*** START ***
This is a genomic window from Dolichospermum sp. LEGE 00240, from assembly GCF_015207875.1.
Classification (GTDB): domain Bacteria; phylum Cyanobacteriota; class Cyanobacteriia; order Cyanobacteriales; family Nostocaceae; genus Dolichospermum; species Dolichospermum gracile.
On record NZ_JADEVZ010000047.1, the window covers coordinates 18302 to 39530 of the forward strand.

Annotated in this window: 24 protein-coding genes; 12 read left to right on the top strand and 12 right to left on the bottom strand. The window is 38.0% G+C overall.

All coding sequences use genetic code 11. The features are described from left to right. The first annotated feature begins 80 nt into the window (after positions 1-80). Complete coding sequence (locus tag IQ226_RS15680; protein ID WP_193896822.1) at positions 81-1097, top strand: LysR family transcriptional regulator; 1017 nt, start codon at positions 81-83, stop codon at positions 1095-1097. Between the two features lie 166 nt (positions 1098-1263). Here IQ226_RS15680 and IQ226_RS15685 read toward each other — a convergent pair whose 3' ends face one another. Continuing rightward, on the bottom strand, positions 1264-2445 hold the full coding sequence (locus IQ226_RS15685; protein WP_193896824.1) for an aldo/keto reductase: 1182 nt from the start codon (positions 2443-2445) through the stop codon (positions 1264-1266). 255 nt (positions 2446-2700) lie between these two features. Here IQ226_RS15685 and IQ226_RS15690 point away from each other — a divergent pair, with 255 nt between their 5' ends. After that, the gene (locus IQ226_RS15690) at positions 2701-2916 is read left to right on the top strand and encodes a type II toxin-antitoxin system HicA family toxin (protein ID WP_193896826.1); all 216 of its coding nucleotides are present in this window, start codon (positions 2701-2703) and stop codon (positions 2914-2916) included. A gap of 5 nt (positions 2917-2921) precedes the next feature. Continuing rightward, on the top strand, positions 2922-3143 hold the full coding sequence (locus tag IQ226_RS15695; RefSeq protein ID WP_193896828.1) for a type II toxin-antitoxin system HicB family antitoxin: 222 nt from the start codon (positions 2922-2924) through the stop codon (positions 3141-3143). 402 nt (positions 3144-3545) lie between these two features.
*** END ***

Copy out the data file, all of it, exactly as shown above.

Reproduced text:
This is a genomic window from Dolichospermum sp. LEGE 00240, from assembly GCF_015207875.1.
Classification (GTDB): domain Bacteria; phylum Cyanobacteriota; class Cyanobacteriia; order Cyanobacteriales; family Nostocaceae; genus Dolichospermum; species Dolichospermum gracile.
On record NZ_JADEVZ010000047.1, the window covers coordinates 18302 to 39530 of the forward strand.

Annotated in this window: 24 protein-coding genes; 12 read left to right on the top strand and 12 right to left on the bottom strand. The window is 38.0% G+C overall.

All coding sequences use genetic code 11. The features are described from left to right. The first annotated feature begins 80 nt into the window (after positions 1-80). Complete coding sequence (locus tag IQ226_RS15680; protein ID WP_193896822.1) at positions 81-1097, top strand: LysR family transcriptional regulator; 1017 nt, start codon at positions 81-83, stop codon at positions 1095-1097. Between the two features lie 166 nt (positions 1098-1263). Here IQ226_RS15680 and IQ226_RS15685 read toward each other — a convergent pair whose 3' ends face one another. Continuing rightward, on the bottom strand, positions 1264-2445 hold the full coding sequence (locus IQ226_RS15685; protein WP_193896824.1) for an aldo/keto reductase: 1182 nt from the start codon (positions 2443-2445) through the stop codon (positions 1264-1266). 255 nt (positions 2446-2700) lie between these two features. Here IQ226_RS15685 and IQ226_RS15690 point away from each other — a divergent pair, with 255 nt between their 5' ends. After that, the gene (locus IQ226_RS15690) at positions 2701-2916 is read left to right on the top strand and encodes a type II toxin-antitoxin system HicA family toxin (protein ID WP_193896826.1); all 216 of its coding nucleotides are present in this window, start codon (positions 2701-2703) and stop codon (positions 2914-2916) included. A gap of 5 nt (positions 2917-2921) precedes the next feature. Continuing rightward, on the top strand, positions 2922-3143 hold the full coding sequence (locus tag IQ226_RS15695; RefSeq protein ID WP_193896828.1) for a type II toxin-antitoxin system HicB family antitoxin: 222 nt from the start codon (positions 2922-2924) through the stop codon (positions 3141-3143). 402 nt (positions 3144-3545) lie between these two features.